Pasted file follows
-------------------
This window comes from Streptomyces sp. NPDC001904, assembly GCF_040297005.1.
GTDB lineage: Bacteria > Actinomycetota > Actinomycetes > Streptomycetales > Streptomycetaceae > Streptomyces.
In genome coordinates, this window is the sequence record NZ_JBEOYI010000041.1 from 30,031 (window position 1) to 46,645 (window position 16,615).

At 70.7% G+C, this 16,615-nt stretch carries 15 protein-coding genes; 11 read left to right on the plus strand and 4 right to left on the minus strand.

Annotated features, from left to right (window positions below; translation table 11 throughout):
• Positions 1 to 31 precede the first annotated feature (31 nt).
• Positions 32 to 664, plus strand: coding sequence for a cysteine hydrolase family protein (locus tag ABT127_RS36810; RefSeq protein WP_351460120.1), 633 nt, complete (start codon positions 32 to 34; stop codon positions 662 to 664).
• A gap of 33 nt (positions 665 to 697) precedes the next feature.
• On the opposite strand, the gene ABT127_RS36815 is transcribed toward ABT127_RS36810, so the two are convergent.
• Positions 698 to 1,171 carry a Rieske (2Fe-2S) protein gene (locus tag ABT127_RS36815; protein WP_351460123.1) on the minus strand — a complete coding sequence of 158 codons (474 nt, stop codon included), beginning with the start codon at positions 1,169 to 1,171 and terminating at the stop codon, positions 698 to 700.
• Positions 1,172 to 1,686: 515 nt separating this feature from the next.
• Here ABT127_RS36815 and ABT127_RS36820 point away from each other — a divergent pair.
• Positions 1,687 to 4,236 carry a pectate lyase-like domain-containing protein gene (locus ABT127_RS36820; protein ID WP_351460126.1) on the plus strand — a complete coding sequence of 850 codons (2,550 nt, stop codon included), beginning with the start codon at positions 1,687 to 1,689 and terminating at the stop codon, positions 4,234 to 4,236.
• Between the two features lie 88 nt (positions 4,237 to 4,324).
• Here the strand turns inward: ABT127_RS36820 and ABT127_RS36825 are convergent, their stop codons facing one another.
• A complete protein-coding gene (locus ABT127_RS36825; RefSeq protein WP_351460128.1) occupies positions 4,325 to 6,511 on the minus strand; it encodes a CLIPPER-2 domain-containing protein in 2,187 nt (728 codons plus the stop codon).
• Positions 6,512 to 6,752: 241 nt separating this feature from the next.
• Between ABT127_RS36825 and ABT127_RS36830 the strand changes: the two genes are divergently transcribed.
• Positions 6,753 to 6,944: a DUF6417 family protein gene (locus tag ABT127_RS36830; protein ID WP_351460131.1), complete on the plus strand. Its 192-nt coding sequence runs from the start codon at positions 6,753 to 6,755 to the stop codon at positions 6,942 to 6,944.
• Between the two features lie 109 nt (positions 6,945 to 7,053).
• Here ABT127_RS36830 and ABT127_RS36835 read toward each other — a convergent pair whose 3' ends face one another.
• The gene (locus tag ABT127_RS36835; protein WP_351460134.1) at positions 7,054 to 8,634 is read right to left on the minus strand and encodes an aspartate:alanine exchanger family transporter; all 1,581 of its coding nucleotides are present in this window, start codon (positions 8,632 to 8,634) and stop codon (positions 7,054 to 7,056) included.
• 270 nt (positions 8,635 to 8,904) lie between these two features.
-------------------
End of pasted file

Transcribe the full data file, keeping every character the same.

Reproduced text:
This window comes from Streptomyces sp. NPDC001904, assembly GCF_040297005.1.
GTDB lineage: Bacteria > Actinomycetota > Actinomycetes > Streptomycetales > Streptomycetaceae > Streptomyces.
In genome coordinates, this window is the sequence record NZ_JBEOYI010000041.1 from 30,031 (window position 1) to 46,645 (window position 16,615).

At 70.7% G+C, this 16,615-nt stretch carries 15 protein-coding genes; 11 read left to right on the plus strand and 4 right to left on the minus strand.

Annotated features, from left to right (window positions below; translation table 11 throughout):
• Positions 1 to 31 precede the first annotated feature (31 nt).
• Positions 32 to 664, plus strand: coding sequence for a cysteine hydrolase family protein (locus tag ABT127_RS36810; RefSeq protein WP_351460120.1), 633 nt, complete (start codon positions 32 to 34; stop codon positions 662 to 664).
• A gap of 33 nt (positions 665 to 697) precedes the next feature.
• On the opposite strand, the gene ABT127_RS36815 is transcribed toward ABT127_RS36810, so the two are convergent.
• Positions 698 to 1,171 carry a Rieske (2Fe-2S) protein gene (locus tag ABT127_RS36815; protein WP_351460123.1) on the minus strand — a complete coding sequence of 158 codons (474 nt, stop codon included), beginning with the start codon at positions 1,169 to 1,171 and terminating at the stop codon, positions 698 to 700.
• Positions 1,172 to 1,686: 515 nt separating this feature from the next.
• Here ABT127_RS36815 and ABT127_RS36820 point away from each other — a divergent pair.
• Positions 1,687 to 4,236 carry a pectate lyase-like domain-containing protein gene (locus ABT127_RS36820; protein ID WP_351460126.1) on the plus strand — a complete coding sequence of 850 codons (2,550 nt, stop codon included), beginning with the start codon at positions 1,687 to 1,689 and terminating at the stop codon, positions 4,234 to 4,236.
• Between the two features lie 88 nt (positions 4,237 to 4,324).
• Here the strand turns inward: ABT127_RS36820 and ABT127_RS36825 are convergent, their stop codons facing one another.
• A complete protein-coding gene (locus ABT127_RS36825; RefSeq protein WP_351460128.1) occupies positions 4,325 to 6,511 on the minus strand; it encodes a CLIPPER-2 domain-containing protein in 2,187 nt (728 codons plus the stop codon).
• Positions 6,512 to 6,752: 241 nt separating this feature from the next.
• Between ABT127_RS36825 and ABT127_RS36830 the strand changes: the two genes are divergently transcribed.
• Positions 6,753 to 6,944: a DUF6417 family protein gene (locus tag ABT127_RS36830; protein ID WP_351460131.1), complete on the plus strand. Its 192-nt coding sequence runs from the start codon at positions 6,753 to 6,755 to the stop codon at positions 6,942 to 6,944.
• Between the two features lie 109 nt (positions 6,945 to 7,053).
• Here ABT127_RS36830 and ABT127_RS36835 read toward each other — a convergent pair whose 3' ends face one another.
• The gene (locus tag ABT127_RS36835; protein WP_351460134.1) at positions 7,054 to 8,634 is read right to left on the minus strand and encodes an aspartate:alanine exchanger family transporter; all 1,581 of its coding nucleotides are present in this window, start codon (positions 8,632 to 8,634) and stop codon (positions 7,054 to 7,056) included.
• 270 nt (positions 8,635 to 8,904) lie between these two features.